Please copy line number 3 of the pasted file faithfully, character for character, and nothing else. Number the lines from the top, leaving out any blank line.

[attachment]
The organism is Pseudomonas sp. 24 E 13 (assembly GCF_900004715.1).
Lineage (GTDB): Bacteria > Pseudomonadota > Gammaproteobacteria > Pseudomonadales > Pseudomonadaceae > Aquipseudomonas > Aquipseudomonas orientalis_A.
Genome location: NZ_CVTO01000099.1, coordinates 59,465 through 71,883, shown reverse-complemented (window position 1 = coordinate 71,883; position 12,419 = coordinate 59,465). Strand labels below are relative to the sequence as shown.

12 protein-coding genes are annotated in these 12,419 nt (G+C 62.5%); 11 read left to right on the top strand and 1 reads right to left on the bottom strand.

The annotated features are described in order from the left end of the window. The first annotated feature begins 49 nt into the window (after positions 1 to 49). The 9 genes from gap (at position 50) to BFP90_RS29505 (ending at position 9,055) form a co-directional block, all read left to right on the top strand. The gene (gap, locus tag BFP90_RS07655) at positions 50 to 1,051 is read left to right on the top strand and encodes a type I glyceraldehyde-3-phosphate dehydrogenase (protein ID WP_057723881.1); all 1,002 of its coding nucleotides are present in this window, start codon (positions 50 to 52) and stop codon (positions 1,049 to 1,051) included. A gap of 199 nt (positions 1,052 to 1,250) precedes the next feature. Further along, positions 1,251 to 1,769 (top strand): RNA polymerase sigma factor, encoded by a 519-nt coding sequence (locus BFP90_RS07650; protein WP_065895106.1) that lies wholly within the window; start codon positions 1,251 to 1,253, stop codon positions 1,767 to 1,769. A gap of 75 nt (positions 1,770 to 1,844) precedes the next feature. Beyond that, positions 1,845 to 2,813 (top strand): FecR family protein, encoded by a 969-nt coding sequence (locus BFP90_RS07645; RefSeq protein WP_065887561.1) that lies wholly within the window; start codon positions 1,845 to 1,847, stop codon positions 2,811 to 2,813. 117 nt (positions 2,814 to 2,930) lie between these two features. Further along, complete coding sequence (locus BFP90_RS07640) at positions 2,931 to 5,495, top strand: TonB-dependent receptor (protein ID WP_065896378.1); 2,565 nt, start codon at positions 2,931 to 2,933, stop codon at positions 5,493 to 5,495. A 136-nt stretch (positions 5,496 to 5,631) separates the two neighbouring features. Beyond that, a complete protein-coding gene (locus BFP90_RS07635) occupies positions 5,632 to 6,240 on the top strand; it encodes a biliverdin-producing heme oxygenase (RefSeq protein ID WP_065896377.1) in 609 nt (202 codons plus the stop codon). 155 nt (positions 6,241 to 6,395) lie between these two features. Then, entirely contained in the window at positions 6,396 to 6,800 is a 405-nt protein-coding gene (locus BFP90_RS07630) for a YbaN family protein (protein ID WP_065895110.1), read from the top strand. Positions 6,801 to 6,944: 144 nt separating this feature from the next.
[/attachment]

Genome location: NZ_CVTO01000099.1, coordinates 59,465 through 71,883, shown reverse-complemented (window position 1 = coordinate 71,883; position 12,419 = coordinate 59,465). Strand labels below are relative to the sequence as shown.